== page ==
Also published as The Fascinating Mrs. Halton.
urse, he's awfully old; he must be nearly forty. He's dining to-night, isn't he? Then I shall arrange the table. Yes, you needn't look like that. I shan't make him take me in. He's supposed to be wicked, too. Oh, Gladys, it is so nice if men go playing about, and then fall in love with me. It's worth heaps of the other kind. Oh, don't look shocked; it is silly to look shocked, and so easy."
The hansom waited for a moment at the junction of Orchard Street and Oxford Street, and the innumerable company of locomotives sped by it. Motors shot by with a whirr and a bubbling, hansoms jingled westwards, large slow vans made deliberate progress, delaying the traffic as some half-built dam impedes the course of flowing water till it finds a way round it, and through the streams of wheels and horses pedestrians scuttled in and out like bolted rabbits. The whole tide of movement was at its height, and the little islands in mid-street were crowded with folk who were cut off, it would seem, by the rising flood-wate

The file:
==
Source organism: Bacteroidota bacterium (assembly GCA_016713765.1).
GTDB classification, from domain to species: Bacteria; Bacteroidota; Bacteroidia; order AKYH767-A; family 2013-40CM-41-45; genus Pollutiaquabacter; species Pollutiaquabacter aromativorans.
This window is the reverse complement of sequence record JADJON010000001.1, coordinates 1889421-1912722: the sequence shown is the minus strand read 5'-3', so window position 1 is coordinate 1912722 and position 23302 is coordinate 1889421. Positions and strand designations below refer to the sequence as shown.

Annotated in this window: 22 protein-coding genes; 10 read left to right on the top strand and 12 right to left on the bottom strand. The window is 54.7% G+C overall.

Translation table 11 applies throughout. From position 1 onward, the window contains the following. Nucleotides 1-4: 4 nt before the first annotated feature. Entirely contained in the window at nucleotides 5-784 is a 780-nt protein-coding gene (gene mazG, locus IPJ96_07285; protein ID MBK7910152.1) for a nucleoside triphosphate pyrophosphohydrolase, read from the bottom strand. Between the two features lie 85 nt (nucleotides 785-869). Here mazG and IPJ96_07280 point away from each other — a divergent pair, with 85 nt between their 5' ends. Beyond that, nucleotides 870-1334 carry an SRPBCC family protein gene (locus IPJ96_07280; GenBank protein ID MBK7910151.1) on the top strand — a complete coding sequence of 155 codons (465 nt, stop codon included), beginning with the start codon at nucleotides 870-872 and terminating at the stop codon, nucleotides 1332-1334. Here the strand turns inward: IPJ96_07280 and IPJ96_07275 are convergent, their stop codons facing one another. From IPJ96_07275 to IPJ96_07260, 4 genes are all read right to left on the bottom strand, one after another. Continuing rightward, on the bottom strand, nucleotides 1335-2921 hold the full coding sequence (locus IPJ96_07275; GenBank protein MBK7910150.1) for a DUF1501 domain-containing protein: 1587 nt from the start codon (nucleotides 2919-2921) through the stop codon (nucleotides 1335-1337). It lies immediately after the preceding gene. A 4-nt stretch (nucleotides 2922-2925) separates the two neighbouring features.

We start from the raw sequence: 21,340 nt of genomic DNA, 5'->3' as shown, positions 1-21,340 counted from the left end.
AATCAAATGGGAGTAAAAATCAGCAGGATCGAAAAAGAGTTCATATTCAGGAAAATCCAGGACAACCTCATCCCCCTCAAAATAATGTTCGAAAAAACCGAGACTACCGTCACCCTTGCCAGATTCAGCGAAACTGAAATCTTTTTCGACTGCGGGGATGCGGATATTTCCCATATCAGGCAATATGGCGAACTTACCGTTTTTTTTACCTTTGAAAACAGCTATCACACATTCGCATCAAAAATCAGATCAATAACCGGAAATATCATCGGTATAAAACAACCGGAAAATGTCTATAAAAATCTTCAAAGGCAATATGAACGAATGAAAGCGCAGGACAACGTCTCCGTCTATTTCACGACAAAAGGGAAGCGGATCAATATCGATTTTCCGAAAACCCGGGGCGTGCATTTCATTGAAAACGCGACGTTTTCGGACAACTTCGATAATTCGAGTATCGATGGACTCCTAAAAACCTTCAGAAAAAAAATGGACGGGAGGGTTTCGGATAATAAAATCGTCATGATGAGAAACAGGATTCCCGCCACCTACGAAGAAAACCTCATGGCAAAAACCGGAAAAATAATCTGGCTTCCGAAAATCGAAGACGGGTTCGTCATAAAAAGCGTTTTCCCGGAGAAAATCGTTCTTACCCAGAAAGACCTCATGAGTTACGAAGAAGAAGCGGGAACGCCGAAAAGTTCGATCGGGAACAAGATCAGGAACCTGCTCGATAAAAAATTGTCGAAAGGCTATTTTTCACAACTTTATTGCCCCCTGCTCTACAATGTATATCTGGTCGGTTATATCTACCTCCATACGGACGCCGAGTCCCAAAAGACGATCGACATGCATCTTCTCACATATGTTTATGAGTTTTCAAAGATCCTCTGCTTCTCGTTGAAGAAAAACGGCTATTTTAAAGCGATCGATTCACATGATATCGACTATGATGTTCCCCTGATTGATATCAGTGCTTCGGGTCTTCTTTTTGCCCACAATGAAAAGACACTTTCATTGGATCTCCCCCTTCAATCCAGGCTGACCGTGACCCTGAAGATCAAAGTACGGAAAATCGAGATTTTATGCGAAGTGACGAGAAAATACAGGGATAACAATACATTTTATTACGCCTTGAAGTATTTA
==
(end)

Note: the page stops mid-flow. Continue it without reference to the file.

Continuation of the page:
I did not find the fascinating Mrs. Halton so very fascinating. I wanted to. I adore E. F. Benson. I think his Lucia stories are nothing short of brilliant, but this was not even close to what he was capable of producing. Read his Lucia Series. It is truly unforgettable.
After a year abroad, Daisy's beloved Aunt Jeannie has returned home to find her niece on the brink of agreeing to marry. Jeannie knows an unsavory secret about the man, yet dares not reveal it to Daisy. She therefore resolves to stop the romance at all costs. It's a slow, feeble and unsatisfying plot, without much of the wit Benson is known for.